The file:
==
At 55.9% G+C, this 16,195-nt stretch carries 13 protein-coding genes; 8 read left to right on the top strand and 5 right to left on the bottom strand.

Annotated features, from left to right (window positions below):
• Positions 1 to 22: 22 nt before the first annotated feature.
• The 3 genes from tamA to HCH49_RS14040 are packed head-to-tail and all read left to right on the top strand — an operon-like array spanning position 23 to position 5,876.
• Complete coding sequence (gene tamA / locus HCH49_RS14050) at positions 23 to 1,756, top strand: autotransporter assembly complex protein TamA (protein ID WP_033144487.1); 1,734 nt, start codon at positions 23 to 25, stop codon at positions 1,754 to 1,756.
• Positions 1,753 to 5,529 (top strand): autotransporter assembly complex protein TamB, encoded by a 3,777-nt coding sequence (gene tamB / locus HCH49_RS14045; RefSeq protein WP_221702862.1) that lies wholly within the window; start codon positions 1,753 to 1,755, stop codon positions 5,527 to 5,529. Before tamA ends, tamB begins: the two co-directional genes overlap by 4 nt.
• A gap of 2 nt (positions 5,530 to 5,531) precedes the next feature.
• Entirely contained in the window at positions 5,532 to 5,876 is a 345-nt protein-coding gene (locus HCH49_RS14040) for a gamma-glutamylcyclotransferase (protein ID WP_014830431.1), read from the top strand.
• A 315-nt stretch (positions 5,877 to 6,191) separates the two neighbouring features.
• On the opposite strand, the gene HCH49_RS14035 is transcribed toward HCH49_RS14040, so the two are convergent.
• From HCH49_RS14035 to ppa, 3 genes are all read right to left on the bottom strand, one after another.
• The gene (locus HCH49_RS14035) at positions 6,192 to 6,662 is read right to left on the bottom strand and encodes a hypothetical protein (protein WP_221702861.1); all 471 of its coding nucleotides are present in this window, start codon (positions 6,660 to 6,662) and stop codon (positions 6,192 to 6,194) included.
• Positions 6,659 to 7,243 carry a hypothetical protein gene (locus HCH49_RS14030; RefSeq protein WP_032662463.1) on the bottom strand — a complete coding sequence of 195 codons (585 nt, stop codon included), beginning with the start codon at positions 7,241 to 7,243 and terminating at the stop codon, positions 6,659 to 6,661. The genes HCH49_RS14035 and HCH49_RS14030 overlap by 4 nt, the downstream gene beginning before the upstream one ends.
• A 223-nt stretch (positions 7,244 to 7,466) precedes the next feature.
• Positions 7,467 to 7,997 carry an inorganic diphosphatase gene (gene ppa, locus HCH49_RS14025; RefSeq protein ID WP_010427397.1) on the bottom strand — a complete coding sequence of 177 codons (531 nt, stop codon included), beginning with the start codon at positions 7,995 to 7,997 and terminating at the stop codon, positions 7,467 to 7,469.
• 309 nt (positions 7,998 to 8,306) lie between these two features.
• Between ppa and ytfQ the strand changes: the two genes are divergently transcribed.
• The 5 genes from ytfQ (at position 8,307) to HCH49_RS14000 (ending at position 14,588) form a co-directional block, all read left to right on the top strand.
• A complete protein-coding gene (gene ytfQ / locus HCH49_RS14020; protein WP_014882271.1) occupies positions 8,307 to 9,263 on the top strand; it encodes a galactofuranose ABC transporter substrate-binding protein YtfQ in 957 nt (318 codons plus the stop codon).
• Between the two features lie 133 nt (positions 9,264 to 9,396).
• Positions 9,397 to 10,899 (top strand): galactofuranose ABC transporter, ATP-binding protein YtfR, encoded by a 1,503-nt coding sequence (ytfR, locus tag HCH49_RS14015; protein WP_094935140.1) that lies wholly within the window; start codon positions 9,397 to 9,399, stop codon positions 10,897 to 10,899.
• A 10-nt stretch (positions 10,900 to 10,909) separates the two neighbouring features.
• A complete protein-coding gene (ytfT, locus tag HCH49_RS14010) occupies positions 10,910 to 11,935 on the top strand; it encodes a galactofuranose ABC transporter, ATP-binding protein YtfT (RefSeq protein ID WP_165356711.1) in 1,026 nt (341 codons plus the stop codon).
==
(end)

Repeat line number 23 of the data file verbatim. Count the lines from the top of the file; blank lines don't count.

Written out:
• A complete protein-coding gene (ytfT, locus tag HCH49_RS14010) occupies positions 10,910 to 11,935 on the top strand; it encodes a galactofuranose ABC transporter, ATP-binding protein YtfT (RefSeq protein ID WP_165356711.1) in 1,026 nt (341 codons plus the stop codon).